by Lindsay Wong
Picture Credit: simon2579/Getty
For the better part of 2020, China and Australia have been embroiled in a trade dispute that has altered their relationship from somewhat friendly to outright hostile. China was once Australia’s top trading partner, but this has changed because of the ongoing trade dispute which has no end in sight. Going as far back as the 1990s, the two nations have faced much friction on the topic of trade agreements and the arrival of COVID-19 has only exacerbated tensions. The trade dispute has not only affected the economy, but with the pandemic, the situation has heightened racial and ethnic tensions in Australia. China and Australia’s clash was not propagated by just one country—both contributed to their worsening mistrust, which has ultimately culminated in a relationship that seems too tense to ever improve significantly. The escalation of the trade dispute cannot be attributed to just one factor as there were a number of factors at play.
China and Australia’s diplomatic relationship got off to a rocky start in the 1990s, when then-Australian Prime Minister, John Howard, openly supported the United States’ activities in the Taiwan Strait and cancelled an import financing program of which China was the main beneficiary. The relationship seemed to improve when he met then-Chinese President Jiang Zemin in person, and established a strategic economic partnership with mutual benefits at its core, making China Australia’s top trading partner. This is evident from the numbers published by the Australian Bureau of Statistics that show that during 2019 and 2020, China accounted for 39% of Australia’s exports and 27% of its imports. In November 2019, China established a list of restrictions against Australian products that were essential to the latter’s economy, including massive tariffs on wine, barley, beef, coal and others. This was partially in response to escalating anti-Chinese narrative in Australian media. Overall, losing China as a trading partner would put Australia in a worse position and cost Australia 6% of their GDP.
The past few years has seen activities by both countries threatening their diplomatic relationship. For example, China Mengniu Dairy tried to take over the Australian drinks business, but they were rejected. Australia also established anti-dumping and anti-subsidy investigations against Chinese products. China and Australia’s bickering has even been exhibited on social media as they continue to egg each other on. Recently, Zhao Lijian, the spokesman for the Chinese Foreign Ministry, posted a photo of an Australian soldier holding a knife to an Afghan child’s throat, referencing Australia’s alleged war crimes from the past. Australian Prime Minister Scott Morrison demanded an apology but to no avail. In 2018, Australia became the first country to publicly ban China’s Huawei from their 5G network, further aggravating tensions.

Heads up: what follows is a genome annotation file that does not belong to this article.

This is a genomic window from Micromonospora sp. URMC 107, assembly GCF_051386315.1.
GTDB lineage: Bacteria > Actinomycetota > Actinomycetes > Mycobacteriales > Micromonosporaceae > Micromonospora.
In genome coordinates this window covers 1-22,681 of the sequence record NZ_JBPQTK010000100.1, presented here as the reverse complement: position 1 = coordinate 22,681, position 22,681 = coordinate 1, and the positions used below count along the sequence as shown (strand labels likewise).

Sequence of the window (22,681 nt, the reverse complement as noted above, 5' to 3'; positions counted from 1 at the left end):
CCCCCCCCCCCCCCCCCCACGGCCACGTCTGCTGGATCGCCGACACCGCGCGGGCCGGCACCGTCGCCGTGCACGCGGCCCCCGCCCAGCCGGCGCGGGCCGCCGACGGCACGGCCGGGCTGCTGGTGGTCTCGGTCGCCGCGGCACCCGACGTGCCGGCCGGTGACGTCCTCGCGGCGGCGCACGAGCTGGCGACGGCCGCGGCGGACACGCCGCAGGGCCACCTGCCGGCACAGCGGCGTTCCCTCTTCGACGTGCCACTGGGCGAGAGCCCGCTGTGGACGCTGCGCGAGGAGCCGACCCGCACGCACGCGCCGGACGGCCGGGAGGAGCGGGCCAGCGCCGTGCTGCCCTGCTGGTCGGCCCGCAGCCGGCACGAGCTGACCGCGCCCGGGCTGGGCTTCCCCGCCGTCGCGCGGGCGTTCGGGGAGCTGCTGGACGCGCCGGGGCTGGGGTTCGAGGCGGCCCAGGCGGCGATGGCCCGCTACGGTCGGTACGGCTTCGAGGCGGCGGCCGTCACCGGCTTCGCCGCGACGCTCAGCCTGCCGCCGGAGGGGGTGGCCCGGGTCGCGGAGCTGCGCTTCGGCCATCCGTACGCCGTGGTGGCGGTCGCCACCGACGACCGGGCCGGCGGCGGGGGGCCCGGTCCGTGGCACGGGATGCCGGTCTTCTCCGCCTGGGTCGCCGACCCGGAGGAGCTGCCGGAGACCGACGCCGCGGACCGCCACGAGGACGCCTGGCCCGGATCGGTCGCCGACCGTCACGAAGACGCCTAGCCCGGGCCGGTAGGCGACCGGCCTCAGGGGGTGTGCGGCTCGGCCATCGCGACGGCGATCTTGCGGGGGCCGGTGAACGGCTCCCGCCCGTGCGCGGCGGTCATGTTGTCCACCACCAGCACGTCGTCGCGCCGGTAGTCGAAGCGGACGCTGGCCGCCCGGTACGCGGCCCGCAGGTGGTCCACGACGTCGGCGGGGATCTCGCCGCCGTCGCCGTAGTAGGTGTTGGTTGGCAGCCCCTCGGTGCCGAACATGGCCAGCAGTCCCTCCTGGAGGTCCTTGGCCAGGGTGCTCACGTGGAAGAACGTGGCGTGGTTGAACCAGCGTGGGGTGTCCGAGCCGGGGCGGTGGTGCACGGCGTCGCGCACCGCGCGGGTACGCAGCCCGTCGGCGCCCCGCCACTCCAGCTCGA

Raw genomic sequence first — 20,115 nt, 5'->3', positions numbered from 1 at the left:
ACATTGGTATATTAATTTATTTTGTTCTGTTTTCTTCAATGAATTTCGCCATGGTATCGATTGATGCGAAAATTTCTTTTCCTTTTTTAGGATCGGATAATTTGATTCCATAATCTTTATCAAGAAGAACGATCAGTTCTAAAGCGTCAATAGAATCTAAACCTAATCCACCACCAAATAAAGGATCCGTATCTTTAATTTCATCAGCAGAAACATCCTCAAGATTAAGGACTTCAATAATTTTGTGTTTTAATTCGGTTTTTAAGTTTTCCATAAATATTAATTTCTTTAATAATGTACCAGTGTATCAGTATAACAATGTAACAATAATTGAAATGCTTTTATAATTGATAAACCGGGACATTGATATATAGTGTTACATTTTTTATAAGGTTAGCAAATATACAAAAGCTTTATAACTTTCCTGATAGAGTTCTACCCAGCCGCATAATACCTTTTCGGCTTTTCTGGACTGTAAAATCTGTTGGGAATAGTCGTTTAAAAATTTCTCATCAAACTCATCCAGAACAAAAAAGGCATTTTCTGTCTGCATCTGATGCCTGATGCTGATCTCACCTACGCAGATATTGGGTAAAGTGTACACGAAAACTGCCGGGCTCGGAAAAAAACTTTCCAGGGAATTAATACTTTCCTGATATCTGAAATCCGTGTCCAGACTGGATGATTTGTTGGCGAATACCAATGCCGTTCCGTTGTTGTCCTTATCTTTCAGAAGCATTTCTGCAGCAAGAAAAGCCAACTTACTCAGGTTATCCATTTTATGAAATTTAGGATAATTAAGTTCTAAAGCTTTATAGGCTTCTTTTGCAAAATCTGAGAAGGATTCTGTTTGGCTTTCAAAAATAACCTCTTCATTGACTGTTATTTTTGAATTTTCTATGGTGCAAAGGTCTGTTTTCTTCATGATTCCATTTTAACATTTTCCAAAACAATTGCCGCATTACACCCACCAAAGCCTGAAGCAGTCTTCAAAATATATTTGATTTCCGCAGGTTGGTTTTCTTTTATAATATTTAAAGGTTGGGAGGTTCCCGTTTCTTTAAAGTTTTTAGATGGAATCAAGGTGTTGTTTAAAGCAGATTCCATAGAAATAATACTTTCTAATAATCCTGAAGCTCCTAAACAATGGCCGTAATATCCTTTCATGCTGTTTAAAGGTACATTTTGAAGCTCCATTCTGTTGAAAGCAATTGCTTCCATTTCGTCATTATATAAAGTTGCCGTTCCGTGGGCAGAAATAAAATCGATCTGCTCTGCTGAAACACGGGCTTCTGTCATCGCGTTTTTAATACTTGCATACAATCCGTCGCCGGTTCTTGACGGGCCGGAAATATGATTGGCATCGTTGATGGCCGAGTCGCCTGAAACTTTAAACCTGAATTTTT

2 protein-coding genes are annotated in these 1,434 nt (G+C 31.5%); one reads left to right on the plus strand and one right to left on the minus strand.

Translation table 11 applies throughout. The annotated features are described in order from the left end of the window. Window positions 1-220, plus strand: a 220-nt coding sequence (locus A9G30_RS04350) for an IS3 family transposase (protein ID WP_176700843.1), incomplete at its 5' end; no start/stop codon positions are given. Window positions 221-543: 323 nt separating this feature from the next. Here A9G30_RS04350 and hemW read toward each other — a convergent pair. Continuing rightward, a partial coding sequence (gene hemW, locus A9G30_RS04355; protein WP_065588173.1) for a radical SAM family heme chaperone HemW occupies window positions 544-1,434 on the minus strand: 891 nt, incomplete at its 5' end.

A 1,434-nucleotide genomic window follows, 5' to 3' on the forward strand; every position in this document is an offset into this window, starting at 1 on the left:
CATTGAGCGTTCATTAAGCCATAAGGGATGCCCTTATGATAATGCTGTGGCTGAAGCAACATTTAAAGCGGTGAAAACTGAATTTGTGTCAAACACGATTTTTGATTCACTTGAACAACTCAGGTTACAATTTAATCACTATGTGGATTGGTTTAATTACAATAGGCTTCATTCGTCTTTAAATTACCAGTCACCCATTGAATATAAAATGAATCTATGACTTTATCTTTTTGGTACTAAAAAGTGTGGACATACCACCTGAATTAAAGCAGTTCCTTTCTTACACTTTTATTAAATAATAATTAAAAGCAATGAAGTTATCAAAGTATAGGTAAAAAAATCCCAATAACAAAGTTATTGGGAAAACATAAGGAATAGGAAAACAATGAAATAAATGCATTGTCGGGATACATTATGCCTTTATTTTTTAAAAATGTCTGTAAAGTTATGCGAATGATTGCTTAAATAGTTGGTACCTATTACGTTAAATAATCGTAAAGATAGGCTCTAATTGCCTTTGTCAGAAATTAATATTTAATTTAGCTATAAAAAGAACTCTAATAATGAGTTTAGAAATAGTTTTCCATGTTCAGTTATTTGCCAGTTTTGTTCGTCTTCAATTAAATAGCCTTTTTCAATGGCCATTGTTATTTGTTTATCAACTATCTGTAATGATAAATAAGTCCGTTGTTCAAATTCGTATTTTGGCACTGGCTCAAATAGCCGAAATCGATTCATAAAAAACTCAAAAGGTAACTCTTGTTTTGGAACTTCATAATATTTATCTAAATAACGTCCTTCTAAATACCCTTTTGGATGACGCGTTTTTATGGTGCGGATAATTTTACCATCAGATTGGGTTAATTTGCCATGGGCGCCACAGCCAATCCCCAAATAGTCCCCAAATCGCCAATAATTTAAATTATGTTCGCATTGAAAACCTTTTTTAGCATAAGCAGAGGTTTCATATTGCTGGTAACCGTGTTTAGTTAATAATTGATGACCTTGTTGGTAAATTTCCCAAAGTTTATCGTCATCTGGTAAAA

The onset of COVID-19 changed the West’s perception of China, and people of Asian descent around the world have felt the real-life consequences as anti-Asian racism has been on the rise as a result. In Australia, people of Chinese heritage were physically and verbally attacked on multiple occasions. Scholars have stated that the turning point in China and Australia’s worsening relationship was the dispute over the origins of COVID-19, which had been argued about by other global leaders, particularly from the West. In April, Australian Defense Minister Marise Payne asked the World Health Organization to investigate the origins of COVID-19. This was the last straw for China, and they started imposing restrictions on trade. International affairs analysts have concluded that Australia is an example of how China can essentially engage in a war against a country they know they cannot lose to, causing huge negative repercussions for that country. Because of China’s power on the global stage, the other country always has more to lose.
Analysts note that there is a slim possibility that China and Australia’s relationship can be repaired. One of the first steps would be for Australia to explicitly outline what is in their national interest and making it clear to the other party. Nevertheless, at the moment, this seems unlikely. China will most likely enact even more trade restrictions and sanctions as both countries are also try to “save face” in the process. Unfortunately, this has caused citizens to suffer. Anti-Asian racism remains prominent, on top of the ongoing COVID-19 pandemic. However, experts have pointed out that history is filled with conflicts and resolutions, so there is still room for optimism and hope amongst dire circumstances.